“Well, kids, aren’t you glad we planned this little adventure before the neighborhood power went out? Even the new batteries won’t see us through the night, but this lantern will. Since we’ll be in our small tent longer than expected, I’ll go get us some extra canned and breakfast food. I’ll be right back. Don’t let anyone else in here.”
Kim called out, “Let me come with you, mom. I’m afraid to be alone with Len and his pranks.” Kelly assured her child she would be quick. Kim watched her mom’s flash light wave through the yard and finally vanish at the back door. She heard a crash inside and nearly ran to check on her mom, but decided to stay with her younger brother.
Many minutes later, Kelly arrived without her light, but with a big bag of food items. The cold milk was especially welcome since they could warm it on their camping plate and add the chocolate nibs to it. Kelly told campfire stories, which all ended in a positive note for a change. They heard unusual noises, but Kelly calmed them. After several hours of teasing and playing games, the power was still out. As the kids got sleepy, Kelly told them to sleep well and she would keep watch and keep them safe.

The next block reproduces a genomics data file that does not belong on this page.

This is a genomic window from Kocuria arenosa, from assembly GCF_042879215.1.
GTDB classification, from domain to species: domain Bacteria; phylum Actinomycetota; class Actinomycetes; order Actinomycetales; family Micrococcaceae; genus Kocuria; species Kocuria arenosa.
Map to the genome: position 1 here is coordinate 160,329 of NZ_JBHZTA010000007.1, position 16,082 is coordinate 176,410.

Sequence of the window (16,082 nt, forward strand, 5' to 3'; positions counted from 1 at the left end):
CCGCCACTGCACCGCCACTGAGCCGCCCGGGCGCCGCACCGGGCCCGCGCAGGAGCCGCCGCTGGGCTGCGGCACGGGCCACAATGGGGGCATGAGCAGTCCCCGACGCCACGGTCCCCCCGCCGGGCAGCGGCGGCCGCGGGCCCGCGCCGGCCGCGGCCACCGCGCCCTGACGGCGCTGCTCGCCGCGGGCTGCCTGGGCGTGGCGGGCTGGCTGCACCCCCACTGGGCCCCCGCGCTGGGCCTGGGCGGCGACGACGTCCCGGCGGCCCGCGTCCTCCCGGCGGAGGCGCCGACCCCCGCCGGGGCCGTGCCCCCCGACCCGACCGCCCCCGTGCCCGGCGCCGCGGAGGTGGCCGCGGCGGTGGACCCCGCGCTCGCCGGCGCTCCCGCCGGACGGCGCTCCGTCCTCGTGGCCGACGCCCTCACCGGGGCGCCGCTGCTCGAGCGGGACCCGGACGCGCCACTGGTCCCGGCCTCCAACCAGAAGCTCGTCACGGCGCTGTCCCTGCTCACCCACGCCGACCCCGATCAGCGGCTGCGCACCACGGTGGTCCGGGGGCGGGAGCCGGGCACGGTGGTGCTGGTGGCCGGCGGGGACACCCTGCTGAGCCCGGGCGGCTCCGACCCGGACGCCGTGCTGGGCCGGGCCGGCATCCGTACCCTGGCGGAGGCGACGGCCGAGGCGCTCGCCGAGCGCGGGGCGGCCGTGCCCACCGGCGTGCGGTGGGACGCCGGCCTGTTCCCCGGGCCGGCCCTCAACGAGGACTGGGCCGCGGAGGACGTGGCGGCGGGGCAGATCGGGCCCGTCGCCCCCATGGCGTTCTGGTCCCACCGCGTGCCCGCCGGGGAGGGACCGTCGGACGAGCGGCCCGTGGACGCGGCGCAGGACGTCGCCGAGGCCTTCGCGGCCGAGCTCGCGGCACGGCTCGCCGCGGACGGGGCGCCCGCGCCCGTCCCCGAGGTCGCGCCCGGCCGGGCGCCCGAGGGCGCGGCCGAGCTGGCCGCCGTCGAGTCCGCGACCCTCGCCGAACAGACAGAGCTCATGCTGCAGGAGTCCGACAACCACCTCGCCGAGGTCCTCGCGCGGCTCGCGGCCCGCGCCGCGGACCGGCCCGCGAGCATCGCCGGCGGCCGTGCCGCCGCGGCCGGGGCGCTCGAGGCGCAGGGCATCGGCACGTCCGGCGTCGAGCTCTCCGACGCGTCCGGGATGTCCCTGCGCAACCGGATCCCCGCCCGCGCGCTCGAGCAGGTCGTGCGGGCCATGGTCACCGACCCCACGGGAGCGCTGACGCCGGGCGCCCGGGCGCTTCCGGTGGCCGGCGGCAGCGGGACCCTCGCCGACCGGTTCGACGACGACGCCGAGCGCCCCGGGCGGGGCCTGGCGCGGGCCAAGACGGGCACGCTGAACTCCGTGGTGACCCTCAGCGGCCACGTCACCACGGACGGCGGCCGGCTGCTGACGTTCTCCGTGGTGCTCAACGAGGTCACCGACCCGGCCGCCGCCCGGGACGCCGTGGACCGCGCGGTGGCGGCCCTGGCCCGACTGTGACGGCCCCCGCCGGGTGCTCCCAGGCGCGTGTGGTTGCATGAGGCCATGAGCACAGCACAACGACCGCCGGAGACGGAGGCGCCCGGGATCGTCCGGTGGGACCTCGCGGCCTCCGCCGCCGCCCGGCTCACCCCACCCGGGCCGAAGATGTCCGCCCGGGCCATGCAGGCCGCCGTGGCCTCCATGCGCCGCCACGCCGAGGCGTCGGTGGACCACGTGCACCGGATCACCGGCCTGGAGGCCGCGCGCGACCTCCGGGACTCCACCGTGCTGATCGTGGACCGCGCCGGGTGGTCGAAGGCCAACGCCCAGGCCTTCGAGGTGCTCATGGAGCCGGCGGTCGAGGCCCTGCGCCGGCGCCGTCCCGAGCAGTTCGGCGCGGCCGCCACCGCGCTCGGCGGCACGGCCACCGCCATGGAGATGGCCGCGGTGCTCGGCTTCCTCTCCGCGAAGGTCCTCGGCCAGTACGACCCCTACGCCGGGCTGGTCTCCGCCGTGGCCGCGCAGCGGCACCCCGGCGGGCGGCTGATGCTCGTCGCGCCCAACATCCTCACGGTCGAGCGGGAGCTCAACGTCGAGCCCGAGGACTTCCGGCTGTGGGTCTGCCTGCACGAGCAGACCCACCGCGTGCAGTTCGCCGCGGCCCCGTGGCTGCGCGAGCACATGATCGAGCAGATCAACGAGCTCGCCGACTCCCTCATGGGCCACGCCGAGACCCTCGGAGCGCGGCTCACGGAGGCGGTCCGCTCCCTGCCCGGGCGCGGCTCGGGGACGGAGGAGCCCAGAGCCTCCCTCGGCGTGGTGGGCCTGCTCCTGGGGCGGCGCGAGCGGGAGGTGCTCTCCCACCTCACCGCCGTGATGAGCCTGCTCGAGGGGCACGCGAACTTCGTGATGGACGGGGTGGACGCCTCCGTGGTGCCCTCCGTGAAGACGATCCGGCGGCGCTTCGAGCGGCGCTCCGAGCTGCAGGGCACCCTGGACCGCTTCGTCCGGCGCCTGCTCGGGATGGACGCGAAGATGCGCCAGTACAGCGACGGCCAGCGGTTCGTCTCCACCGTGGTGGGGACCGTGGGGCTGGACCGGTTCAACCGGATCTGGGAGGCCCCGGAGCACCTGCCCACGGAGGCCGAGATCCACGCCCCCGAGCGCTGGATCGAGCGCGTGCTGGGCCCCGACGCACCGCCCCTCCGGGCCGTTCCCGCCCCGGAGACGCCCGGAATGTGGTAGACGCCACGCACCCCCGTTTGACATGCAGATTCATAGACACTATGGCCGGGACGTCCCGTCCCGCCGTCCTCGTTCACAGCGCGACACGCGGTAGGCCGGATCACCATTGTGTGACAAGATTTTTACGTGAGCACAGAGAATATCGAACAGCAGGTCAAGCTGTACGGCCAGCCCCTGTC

In the morning, the kids woke to an otherwise empty tent, safe and sound. They assumed their mom was in the house or nearby and would return soon.
After lunch, when Kelly had still not returned, Kim decided to look for mom. She didn’t respond to Kim’s shouts so Kim entered the house. She found Kelly, mom, on the kitchen floor in a dried puddle of blood with her eyes wide open and a blood trail from the corner of the counter. Power came back on with just one light — it was focused on Kelly.
Kim screamed and remembered to call the police through her panic and tears, yet kept her brother away. The coroner put time of death at about the time the kids saw Kelly enter the house.
Born in Europe, English is his second language, following Italian—then Latin, Pig Latin, French, ASL and assorted computer languages. He now lives in upstate New York with three cats. He managed a series of oil company outlets; ran two of his own; became a mechanic, then truck driver, did direct sales; became a Field Engineer for main frame computers. After ten years he switched to software and worked ten more years, receiving world wide acclaim, as a System Programmer. In college he took a dislike to writing of any kind and swore never to try that again. Well, some years later, influenced by Babylon 5's creator and his own pressure to write about three traumatic events, he turned to creative writing. As of July 2020, he has shared 140 published stories with others online, summaries available, (over 4.76 million views), in thirteen anthologies and two literary journals. Author, instructor, storyteller. He is listed in "Who's Who of Emerging Writers 2020."